16 October 2012, Sweetcrude, Lagos – Given downside risks to global growth, and its ongoing single commodity dependence, Nigeria has opted for further fiscal consolidation. Despite expectations that Nigerian GDP will decelerate to 6.5% in 2013, the weakest outcome since 2009, a modest 5% nominal increase in spending was proposed in the 2013 budget.
Under the proposals announced on 10 October, spending will increase to NGN 4.92trn (USD 31.74bn if an FX assumption of USD-NGN at 155 is used, although the budgeted FX rate was not made clear), from c.NGN 4.7trn in 2012. Not only does this represent a likely decline in spending in real terms, but the share of recurrent expenditure declines once again to 68.7% of the budget, from 71.47% previously, making more room for growth-enhancing capital expenditure, fulfilling one of the authorities‟ key medium-term aims.
Encouragingly, a USD 75/bbl benchmark price of oil has been proposed, up from USD 72/bbl last year. However, two caveats are likely to concern investors. First, Nigerian lawmakers have pledged to increase the benchmark price of oil to USD 80/bbl, lessening the „windfall‟ savings that would normally be diverted to Nigeria‟s Excess Crude Account. The likely standoff between the National Assembly and the Executive could test the willingness to enact fiscal reforms. It may also signal wider political risk, if it leads to an environment that is less conducive to other reforms.
Second, Nigeria‟s 2012 output assumption, which rises further to 2.53 million barrels per day (mmbd) from a revised 2.48mmbd, remains problematic for many. Despite some „official‟ estimates suggesting that Nigeria‟s oil production, at c. 2.7mmbd, is near all-times highs, there are wide variations in measures of it. Loading schedules over the last year have often suggested a range of between 2-2.3mmbd, raising the risk that revenue may need “augmentation” from excess crude proceeds, if output assumptions disappoint.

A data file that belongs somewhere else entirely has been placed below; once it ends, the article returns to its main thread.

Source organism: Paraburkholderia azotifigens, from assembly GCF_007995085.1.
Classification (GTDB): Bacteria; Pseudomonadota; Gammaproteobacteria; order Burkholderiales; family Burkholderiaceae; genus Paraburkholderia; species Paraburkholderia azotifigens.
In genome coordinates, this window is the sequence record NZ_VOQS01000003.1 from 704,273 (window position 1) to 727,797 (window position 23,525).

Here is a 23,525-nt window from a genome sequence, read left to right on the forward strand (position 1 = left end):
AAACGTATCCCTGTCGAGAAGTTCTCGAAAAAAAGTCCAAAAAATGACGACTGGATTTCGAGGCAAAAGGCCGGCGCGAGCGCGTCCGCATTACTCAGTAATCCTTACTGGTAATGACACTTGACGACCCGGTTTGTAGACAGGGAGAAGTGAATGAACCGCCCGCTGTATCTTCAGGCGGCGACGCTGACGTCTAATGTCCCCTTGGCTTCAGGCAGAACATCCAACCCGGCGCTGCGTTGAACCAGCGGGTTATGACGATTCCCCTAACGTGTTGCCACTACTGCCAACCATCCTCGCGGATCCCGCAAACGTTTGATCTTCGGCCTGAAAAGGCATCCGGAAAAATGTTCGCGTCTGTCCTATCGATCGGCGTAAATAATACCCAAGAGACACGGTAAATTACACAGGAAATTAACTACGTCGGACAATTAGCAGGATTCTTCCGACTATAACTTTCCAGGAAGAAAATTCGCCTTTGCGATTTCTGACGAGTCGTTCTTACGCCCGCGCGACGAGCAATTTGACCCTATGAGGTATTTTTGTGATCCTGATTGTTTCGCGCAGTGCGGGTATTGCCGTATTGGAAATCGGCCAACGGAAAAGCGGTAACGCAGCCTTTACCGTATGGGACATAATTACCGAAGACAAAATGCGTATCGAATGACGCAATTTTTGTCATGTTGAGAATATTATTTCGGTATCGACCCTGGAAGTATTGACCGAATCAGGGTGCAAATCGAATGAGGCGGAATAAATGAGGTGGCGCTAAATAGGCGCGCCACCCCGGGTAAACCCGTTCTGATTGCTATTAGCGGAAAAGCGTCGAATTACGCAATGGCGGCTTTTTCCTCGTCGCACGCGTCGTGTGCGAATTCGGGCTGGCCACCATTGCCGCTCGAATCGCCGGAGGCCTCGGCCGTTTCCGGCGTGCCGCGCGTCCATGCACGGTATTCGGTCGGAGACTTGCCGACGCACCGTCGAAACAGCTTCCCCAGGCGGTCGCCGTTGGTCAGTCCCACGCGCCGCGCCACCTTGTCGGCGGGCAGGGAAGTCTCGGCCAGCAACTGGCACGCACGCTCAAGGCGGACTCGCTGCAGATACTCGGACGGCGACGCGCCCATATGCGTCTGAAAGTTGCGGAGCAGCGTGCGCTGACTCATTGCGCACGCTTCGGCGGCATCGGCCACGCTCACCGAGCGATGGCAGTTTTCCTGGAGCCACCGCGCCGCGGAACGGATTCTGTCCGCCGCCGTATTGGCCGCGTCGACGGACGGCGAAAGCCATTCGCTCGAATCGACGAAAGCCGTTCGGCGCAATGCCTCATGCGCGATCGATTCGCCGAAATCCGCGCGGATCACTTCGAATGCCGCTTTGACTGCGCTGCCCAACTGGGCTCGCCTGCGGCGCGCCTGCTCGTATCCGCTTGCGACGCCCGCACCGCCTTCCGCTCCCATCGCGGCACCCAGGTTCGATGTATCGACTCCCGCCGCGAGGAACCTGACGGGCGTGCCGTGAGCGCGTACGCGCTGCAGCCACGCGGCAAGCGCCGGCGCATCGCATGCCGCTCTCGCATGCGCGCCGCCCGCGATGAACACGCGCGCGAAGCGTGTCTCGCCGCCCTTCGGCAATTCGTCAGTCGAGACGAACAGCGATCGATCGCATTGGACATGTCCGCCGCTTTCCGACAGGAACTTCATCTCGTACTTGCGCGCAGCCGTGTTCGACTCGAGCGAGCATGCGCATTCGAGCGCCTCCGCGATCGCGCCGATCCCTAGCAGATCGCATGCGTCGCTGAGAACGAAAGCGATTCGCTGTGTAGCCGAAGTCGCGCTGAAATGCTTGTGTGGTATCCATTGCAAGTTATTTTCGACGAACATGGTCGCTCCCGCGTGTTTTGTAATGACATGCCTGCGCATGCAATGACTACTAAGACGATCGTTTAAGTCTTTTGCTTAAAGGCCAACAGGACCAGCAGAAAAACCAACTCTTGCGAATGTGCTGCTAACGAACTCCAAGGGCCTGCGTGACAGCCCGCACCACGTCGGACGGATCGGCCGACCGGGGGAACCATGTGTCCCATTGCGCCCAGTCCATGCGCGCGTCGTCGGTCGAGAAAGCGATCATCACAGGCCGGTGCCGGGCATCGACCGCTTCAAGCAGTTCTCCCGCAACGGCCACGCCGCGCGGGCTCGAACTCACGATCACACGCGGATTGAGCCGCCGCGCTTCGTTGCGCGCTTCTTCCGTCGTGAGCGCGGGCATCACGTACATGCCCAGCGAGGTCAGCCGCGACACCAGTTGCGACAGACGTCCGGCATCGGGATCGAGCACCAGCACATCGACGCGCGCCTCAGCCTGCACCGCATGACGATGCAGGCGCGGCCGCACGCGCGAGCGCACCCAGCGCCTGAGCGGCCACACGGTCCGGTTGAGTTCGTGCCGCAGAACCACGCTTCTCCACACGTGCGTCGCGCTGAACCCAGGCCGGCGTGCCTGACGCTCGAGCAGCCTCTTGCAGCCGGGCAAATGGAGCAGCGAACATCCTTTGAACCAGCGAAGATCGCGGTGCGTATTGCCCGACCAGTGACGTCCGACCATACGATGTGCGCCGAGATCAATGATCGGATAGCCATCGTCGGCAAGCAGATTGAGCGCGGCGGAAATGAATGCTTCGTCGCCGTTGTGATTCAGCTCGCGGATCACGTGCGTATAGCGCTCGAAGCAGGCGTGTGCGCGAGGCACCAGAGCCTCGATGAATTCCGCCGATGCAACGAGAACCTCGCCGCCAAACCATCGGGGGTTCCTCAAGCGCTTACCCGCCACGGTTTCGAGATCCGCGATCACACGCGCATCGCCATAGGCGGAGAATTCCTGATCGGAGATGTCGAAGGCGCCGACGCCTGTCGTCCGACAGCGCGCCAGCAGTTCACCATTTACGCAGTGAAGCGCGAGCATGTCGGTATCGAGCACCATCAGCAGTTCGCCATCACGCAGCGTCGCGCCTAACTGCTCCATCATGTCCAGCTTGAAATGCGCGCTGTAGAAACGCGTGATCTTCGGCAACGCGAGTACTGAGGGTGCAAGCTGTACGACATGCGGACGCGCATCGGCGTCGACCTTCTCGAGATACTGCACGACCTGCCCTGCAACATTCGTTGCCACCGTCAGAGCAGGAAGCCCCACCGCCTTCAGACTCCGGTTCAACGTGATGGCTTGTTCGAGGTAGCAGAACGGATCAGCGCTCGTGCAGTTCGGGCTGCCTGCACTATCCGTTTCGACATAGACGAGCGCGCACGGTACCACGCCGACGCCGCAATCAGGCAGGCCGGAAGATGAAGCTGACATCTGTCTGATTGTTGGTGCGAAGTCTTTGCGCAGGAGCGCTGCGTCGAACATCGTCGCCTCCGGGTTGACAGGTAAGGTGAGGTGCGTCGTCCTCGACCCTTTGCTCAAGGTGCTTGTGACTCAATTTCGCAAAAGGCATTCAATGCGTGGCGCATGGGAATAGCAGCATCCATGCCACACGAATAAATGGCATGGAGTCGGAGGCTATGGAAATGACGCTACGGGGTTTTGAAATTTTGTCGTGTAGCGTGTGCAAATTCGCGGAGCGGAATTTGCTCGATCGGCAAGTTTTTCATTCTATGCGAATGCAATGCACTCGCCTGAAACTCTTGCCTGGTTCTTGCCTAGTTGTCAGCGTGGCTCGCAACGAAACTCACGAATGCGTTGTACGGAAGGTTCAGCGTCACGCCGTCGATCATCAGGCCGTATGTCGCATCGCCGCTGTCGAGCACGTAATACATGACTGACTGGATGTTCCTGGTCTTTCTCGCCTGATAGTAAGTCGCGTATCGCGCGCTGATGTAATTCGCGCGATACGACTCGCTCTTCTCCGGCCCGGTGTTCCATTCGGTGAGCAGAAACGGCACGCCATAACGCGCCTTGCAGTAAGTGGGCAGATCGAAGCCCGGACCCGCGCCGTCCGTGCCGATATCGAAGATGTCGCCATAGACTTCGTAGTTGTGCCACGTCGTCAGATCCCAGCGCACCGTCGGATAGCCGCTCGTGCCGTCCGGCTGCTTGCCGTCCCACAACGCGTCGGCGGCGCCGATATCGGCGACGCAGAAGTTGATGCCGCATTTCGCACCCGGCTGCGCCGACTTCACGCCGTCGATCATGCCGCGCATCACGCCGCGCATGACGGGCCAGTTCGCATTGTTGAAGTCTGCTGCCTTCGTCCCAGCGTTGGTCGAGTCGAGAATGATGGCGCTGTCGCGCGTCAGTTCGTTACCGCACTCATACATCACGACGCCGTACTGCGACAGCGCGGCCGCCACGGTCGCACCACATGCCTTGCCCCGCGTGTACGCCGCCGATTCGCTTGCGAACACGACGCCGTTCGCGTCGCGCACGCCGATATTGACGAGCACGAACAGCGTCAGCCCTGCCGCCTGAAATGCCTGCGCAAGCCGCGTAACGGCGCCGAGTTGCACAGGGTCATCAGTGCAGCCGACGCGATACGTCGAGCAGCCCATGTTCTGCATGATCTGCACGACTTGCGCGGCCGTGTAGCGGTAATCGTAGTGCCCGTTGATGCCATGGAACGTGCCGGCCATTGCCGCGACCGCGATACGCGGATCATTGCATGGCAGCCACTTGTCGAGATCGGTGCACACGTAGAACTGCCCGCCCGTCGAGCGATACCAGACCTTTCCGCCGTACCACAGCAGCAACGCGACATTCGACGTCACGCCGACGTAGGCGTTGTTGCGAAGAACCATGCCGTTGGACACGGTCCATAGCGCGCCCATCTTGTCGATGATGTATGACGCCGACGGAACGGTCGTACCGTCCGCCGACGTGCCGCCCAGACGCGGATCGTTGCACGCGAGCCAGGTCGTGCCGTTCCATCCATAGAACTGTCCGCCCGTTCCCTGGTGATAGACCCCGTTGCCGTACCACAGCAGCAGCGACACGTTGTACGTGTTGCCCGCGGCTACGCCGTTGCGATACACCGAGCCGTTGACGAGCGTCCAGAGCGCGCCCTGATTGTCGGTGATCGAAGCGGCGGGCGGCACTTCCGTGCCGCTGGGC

The lack of transparency on oil output provides a further complication. Illegal oil bunkering – or oil theft – is sometimes thought to account for as much as one-fifth of Nigeria‟s oil output, but its pervasive nature (it is thought to involve several different levels of the oil supply chain) means that obtaining accurate data on the amount of oil actually produced is near impossible. Even given anticipated regulatory change under the proposed Petroleum Industry Bill, this will do little to enhance transparency in the sector; the Finance Ministry and Federal Inland Revenue Service are likely to remain reliant on Oil Ministry estimates of production and revenue.
While efforts to boost non-oil revenue continue – we are told merely that it will “grow‟ in 2013 with ongoing reform in revenue-collecting agencies – for now Nigeria remains dependent on oil. (In all, 2013 federal government revenue is expected to rise 9% to NGN 3.89trn. The benchmark price of crude is up a modest 4% – if current plans hold, and oil output assumptions rise another 2%, hinting at the small increase in nominal non-oil revenue that is expected.)
This places in context the risks to budget deficit projections which are otherwise promising. In 2013, Nigeria should see a further narrowing in the Federal Government deficit to 2.17% of GDP from an estimated 2.85% in 2012, still in line with the Fiscal Responsibility Act, which aims to cap the deficit at 3% of GDP. Also encouraging are plans to establish a NGN 100bn sinking fund to be used to repay maturing debt obligations and curb Nigeria‟s rising domestic debt. Reduced borrowing (this falls 2.3% to NGN 727bn in 2013), complemented by the recent move to a Treasury Single Account, should favour a continued, positive outlook for the domestic debt market, which has benefited from Nigeria‟s recent GBI-EM index inclusion. Nigeria will also see more rebalancing of its debt with the planned issuance of a second eurobond, of USD 1bn, to build gas infrastructure.
Despite the good news, spending risks need to be watched. Spending on defence and the police alone (NGN 669bn) accounts for 28% of total recurrent expenditure, and almost matches the NGN 706bn set aside for health and education. The 2013 budget takes a step in the direction of fiscal consolidation, but important risks remain, and there is still room for further reform.
*Rezia Khan did this analysis for the Standard Chartered Bank.